The LH beta-Tag transgenic mouse model used in this study has been characterized previously. 25 26 27 Briefly, a highly expressed transgene drives retinal tumor development by overexpression of the SV40 large T antigen. In these transgenic animals, bilateral retinal tumors develop that resemble human retinoblastoma. When the animals are 10 weeks of age, tumors are typically moderate in size (occupying approximately 20%–25% of the retinal area). When the animals are 16 weeks of age, retinal tumors usually fill the orbit. 
LH beta-Tag mice (six animals per treatment group) were treated at 10 weeks of age. This number was determined with a power study (Solo Power Analysis program; BMDP Statistical Software, Los Angeles, CA) based on pilot studies from our laboratory. 
Subconjunctival Injections in Transgenic Mice
Only right eyes received subconjunctival injections of paclitaxel; left eyes remained untreated. In our treated controls only right eyes received either 100% DMSO or saline; left eyes remained untreated. It should be noted that a small dose of any agent delivered to the right eye may reach the untreated fellow eye and for this reason data from the untreated fellow eye was not reported. 
LH beta-tag mice received two subconjunctival injections of paclitaxel (LC Laboratories, Woburn, MA) dissolved in 100% DMSO (Sigma-Aldrich, Inc., St. Louis, MO) to the right eyes at doses of 0.5, 0.25, 0.125, 0.0625, 0.0313, or 0.0152 mg in a 20-μL volume. Injections were delivered 72 hours apart with a 33-gauge needle inserted into the superotemporal subconjunctival space. 
Histopathologic Study of Transgenic Mice
At 16 weeks of age all animals, including those treated with different doses of paclitaxel, 100% DMSO only, or saline only and those left untreated, were humanely killed with CO2 fumes. Both eyes of each mouse were enucleated and immediately immersion fixed in 10% formalin. The eyes were embedded in paraffin, sectioned serially in 5-μm sections, and processed for standard hematoxylin-eosin (H&E) analysis. Light microscopic examination was performed on all histopathologic sections in a masked fashion. Microscopic images of all H&E stained sections (60 sections [5-μm each] per eye) were obtained with a digital camera at a magnification of 40×. Tumor boundaries were traced, and areas were analyzed (Image Pro Express Software; Media Cybernetics, Silver Spring, MD) to determine the section with the largest tumor, which was then used in subsequent analyses.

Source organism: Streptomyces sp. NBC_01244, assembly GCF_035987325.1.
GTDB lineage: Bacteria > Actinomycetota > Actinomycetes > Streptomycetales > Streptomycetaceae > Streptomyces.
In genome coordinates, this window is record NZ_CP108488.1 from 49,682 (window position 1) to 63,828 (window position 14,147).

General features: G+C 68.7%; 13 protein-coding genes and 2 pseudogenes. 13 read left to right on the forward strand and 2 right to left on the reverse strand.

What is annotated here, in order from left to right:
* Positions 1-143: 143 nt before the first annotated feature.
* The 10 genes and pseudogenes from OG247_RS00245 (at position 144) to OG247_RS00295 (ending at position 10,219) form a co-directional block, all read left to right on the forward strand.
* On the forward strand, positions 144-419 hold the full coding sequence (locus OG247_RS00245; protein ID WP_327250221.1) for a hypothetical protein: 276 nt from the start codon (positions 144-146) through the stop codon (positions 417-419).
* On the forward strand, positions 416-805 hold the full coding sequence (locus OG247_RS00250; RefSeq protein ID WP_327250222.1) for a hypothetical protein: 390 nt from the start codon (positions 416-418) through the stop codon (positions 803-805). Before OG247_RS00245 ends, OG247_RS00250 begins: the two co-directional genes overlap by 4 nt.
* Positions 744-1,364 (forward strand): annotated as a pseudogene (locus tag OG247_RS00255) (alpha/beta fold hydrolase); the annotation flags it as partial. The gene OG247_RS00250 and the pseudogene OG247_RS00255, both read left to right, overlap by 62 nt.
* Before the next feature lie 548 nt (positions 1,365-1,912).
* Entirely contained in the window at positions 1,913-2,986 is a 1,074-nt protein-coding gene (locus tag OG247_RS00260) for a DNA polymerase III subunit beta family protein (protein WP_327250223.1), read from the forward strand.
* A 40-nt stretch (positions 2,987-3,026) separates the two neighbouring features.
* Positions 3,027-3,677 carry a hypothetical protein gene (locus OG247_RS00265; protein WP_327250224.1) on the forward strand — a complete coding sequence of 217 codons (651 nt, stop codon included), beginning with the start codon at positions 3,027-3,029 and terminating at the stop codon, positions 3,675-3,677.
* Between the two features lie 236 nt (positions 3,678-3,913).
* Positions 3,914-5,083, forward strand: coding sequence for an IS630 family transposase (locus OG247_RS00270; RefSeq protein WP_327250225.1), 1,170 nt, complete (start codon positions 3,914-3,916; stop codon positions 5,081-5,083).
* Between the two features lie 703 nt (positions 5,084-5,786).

Statistical Analyses
Tumor size response was fitted to the logarithm of paclitaxel dose with a linear regression model. Tumor/globe ratios were square root transformed to effect homogeneity of residual variance. We could have included three possible control groups in the analysis with a dose of zero: untreated, saline, or DMSO vehicle. To be conservative, we selected the DMSO vehicle that had the smallest mean tumor/globe ratio, even though it might not have been significantly different from that of the untreated or saline vehicle. A small positive constant, 10–3, was added to each dose because the log of zero was undefined. Statistical analysis was performed with SPSS (Chicago, IL) version 14.